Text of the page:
Is The Poughkeepsie Tapes real? Its real-life links explored

The Poughkeepsie Tapes

Watching The Poughkeepsie Tapes will have you googling whether the horror before you has real-life inspirations. The film uses expert interviews, victim testimonies, and news broadcasts to tell the story of a serial killer who videotapes the experiences of his victims from their abductions to their deaths. 

Police started searching for the serial killer after discovering ten bodies in the backyard of a house. They found 800 neatly organized videotapes detailing each kill from start to finish inside the home. 

The film was re-released in 2017 following delays that kept it from the public for nearly a decade. Let’s find out how much of The Poughkeepsie Tapes is true.

The Poughkeepsie Tapes is not real and is based on many serial killers

The Poughkeepsie Tapes’ creators marketed the film as based on a true story, but it was a trick to captivate audiences. The found-footage style has revolutionized the horror genre by adding a sense of realism to the movies. 

Director John Erick Dowdle used found footage to make it seem like serial killer Edward Carver really videotaped his crimes. John then used documentary-style footage to detail the testimonies of people close to the crime, including the only victim ever released by the killer. 

Despite the apparent realism in the film, The Poughkeepsie Tapes is a fictional film. However, fictional killer Ed Carver’s modus operandi mimics other serial killers of the 20th century.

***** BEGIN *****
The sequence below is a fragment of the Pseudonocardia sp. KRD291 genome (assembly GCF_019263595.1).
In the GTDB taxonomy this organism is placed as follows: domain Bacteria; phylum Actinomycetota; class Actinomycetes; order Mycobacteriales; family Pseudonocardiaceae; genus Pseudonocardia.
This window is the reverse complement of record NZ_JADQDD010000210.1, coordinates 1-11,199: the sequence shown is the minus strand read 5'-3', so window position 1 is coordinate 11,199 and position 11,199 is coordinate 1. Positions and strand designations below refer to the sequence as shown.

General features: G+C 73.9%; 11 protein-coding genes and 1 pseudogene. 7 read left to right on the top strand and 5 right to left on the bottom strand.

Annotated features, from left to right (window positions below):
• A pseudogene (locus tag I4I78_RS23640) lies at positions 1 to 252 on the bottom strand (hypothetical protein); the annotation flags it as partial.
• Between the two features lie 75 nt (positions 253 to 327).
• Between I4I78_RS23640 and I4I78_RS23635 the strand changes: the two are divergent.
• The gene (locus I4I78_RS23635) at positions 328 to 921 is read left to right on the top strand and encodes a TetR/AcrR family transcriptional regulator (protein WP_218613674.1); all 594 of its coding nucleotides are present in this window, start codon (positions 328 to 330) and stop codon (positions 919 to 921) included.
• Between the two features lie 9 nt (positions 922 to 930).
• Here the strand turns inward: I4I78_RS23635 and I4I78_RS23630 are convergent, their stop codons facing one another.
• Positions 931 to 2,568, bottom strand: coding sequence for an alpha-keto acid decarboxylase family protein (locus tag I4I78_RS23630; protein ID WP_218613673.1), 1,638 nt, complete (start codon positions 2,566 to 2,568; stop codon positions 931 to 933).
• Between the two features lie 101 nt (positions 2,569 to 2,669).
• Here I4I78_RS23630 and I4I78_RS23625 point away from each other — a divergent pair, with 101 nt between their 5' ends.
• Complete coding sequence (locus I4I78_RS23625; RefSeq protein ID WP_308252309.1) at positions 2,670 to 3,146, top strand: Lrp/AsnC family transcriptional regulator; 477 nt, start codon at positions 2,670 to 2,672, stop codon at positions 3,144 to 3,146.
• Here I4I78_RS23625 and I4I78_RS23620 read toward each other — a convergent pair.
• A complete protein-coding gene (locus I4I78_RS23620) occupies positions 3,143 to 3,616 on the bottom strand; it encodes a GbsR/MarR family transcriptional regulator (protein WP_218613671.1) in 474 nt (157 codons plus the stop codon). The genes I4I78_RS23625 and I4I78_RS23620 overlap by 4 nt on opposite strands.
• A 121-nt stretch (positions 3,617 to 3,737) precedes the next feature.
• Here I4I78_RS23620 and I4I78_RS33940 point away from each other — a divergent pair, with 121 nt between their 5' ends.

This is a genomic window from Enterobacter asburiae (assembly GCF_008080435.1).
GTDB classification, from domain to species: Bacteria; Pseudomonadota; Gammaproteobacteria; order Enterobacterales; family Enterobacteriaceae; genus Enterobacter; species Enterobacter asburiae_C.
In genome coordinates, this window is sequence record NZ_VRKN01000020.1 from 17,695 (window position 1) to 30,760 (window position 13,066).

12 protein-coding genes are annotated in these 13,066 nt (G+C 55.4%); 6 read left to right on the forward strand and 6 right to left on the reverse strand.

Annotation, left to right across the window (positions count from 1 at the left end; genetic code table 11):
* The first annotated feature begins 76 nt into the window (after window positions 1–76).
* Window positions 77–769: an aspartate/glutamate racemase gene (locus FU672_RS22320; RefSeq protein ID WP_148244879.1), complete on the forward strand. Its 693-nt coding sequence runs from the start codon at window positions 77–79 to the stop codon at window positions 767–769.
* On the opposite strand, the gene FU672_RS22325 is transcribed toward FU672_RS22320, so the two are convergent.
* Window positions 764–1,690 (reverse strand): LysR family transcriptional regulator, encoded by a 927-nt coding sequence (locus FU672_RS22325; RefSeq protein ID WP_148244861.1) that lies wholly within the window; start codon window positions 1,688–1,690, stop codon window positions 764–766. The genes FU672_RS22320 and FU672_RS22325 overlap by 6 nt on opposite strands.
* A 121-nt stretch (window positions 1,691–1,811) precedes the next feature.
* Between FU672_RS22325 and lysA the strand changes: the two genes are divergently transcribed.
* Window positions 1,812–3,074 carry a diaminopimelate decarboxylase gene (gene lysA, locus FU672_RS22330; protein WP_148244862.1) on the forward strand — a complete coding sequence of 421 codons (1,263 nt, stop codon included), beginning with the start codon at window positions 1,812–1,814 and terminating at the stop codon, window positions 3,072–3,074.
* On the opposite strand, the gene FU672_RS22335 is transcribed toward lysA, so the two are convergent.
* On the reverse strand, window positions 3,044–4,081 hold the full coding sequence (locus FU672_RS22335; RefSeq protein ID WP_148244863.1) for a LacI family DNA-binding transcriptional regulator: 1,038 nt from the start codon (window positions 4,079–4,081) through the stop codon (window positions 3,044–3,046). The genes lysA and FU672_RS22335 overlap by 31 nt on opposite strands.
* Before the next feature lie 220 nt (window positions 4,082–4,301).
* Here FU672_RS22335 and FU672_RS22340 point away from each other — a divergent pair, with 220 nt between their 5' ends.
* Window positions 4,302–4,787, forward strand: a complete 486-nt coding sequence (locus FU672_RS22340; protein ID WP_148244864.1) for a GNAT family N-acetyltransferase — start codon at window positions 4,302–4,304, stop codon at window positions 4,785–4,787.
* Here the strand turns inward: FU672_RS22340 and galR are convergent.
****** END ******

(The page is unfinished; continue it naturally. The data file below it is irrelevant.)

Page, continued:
For instance, most serial killers in that period sexually assaulted their victims. Ed often raped his victims and used stolen semen to frame a police officer for the murders.

True crime aficionados can point out the many similarities between Ed Carver and killers like John Wayne Gacy and Ted Bundy. However, Ed’s story isn’t based on one specific serial killer – his character contains different aspects of a slate of killers. 

The killings resemble murders committed by Poughkeepsie serial killer Kendall Francois

In August 2000, Poughkeepsie native Kendall Francois pleaded guilty to eight counts of first-degree murder. Kendall reportedly killed ten sex workers from 1996 to 1998. 

Serial killer Kendall Francois died in prison on September 11, 2014.

Ed Carver also killed sex workers, but there’s a critical difference between him and Kendall: Francois didn’t record his crimes. Kendall’s killings might have inspired the film, but Ed Carver isn’t based on him. 

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